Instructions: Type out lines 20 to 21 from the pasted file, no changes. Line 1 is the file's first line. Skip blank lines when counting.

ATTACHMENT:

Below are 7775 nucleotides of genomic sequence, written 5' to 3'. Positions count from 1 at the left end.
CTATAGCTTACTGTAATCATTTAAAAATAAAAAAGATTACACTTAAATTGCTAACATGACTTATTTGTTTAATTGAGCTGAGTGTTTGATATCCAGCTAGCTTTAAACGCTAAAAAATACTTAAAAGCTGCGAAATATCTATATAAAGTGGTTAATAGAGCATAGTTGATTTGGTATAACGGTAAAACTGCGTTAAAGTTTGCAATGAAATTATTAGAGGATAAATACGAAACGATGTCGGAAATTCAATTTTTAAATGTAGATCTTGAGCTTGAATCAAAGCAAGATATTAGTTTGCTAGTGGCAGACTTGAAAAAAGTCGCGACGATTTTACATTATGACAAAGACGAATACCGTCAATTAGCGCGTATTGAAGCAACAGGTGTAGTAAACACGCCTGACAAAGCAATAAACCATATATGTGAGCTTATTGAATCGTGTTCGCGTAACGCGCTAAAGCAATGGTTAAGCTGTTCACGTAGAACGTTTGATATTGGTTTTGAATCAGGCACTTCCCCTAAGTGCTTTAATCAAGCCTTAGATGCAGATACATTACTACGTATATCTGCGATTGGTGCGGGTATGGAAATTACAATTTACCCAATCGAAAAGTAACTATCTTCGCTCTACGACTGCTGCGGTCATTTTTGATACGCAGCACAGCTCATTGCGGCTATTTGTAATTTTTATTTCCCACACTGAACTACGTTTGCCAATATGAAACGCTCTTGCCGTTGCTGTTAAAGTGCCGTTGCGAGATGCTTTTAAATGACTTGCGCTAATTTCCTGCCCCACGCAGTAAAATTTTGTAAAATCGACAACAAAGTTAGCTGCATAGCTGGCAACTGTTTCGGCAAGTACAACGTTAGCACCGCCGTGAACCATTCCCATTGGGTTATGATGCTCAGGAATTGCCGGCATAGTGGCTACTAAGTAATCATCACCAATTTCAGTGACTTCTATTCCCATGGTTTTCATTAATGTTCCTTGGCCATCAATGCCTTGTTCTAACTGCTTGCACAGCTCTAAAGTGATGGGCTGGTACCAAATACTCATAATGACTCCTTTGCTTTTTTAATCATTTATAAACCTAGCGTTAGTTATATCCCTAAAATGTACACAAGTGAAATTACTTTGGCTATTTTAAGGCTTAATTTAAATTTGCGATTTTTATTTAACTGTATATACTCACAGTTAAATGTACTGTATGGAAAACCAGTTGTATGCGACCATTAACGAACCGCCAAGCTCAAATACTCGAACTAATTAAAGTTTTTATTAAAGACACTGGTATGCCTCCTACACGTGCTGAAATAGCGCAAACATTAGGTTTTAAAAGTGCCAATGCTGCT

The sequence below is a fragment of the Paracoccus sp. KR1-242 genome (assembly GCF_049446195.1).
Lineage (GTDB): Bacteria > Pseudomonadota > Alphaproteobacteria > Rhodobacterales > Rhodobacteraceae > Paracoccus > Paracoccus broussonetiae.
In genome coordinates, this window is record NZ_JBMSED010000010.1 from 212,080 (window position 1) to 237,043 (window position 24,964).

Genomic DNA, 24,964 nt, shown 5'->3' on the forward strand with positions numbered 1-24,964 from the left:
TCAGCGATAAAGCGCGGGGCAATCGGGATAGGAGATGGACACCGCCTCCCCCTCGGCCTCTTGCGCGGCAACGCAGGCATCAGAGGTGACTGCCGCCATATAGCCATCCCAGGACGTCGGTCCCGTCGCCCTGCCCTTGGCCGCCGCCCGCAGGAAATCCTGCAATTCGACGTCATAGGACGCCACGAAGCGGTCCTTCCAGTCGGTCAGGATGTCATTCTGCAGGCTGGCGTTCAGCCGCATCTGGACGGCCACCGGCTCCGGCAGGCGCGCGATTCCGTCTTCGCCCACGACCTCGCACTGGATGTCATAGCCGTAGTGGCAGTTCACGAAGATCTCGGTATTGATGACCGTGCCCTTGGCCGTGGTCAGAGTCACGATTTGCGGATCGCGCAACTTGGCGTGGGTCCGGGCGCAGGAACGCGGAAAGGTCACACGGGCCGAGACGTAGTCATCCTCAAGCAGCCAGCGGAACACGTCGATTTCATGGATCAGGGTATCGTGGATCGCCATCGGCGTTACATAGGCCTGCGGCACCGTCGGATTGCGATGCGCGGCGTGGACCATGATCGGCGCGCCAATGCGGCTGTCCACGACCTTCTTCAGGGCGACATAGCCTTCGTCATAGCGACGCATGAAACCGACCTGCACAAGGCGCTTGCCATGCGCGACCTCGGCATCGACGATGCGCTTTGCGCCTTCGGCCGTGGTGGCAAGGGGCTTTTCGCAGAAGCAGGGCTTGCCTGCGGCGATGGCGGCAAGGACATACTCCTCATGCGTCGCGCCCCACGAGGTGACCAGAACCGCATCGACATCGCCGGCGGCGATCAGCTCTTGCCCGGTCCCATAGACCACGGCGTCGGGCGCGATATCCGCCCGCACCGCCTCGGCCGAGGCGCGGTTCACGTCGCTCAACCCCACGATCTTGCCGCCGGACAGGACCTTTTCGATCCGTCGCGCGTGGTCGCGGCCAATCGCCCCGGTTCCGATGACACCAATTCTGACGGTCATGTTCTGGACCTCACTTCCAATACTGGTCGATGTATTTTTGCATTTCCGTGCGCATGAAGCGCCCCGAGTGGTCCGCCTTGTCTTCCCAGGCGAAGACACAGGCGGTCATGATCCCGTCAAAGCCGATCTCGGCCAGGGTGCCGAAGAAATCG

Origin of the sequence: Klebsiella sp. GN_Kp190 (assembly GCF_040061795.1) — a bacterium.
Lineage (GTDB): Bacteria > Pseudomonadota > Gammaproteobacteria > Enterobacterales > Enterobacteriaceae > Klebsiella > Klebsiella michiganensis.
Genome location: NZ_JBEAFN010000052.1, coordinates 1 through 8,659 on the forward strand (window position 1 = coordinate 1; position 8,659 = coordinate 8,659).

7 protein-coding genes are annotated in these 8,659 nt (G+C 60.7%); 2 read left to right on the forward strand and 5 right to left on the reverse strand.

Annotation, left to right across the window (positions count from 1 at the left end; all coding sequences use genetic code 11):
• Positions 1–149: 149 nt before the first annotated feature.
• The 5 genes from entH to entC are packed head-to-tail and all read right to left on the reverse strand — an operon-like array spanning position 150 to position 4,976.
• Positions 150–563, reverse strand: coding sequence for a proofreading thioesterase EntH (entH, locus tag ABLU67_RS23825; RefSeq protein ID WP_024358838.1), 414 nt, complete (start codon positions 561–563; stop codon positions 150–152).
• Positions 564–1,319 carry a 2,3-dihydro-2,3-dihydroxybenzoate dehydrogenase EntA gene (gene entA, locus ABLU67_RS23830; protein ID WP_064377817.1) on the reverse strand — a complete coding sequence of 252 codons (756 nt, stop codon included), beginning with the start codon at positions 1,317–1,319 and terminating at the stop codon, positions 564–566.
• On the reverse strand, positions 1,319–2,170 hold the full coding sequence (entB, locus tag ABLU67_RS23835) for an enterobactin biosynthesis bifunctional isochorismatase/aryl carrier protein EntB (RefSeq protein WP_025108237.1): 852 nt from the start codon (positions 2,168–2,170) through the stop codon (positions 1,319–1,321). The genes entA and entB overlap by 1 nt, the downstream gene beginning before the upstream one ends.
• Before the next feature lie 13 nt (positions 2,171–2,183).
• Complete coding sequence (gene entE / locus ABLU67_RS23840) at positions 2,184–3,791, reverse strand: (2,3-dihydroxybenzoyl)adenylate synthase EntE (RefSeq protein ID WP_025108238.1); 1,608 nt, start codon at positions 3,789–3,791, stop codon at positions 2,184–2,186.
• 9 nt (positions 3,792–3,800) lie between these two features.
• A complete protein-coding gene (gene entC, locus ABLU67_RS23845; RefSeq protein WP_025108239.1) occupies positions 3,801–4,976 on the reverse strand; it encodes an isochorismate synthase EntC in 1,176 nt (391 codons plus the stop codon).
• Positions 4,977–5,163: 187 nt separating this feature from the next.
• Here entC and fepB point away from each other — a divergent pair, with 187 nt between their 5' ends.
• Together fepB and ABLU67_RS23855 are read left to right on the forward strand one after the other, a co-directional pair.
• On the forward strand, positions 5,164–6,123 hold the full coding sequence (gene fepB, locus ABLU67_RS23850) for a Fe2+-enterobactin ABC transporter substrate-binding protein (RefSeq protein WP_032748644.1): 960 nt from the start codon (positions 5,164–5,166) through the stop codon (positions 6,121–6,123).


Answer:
• 9 nt (positions 3,792–3,800) lie between these two features.
• A complete protein-coding gene (gene entC, locus ABLU67_RS23845; RefSeq protein WP_025108239.1) occupies positions 3,801–4,976 on the reverse strand; it encodes an isochorismate synthase EntC in 1,176 nt (391 codons plus the stop codon).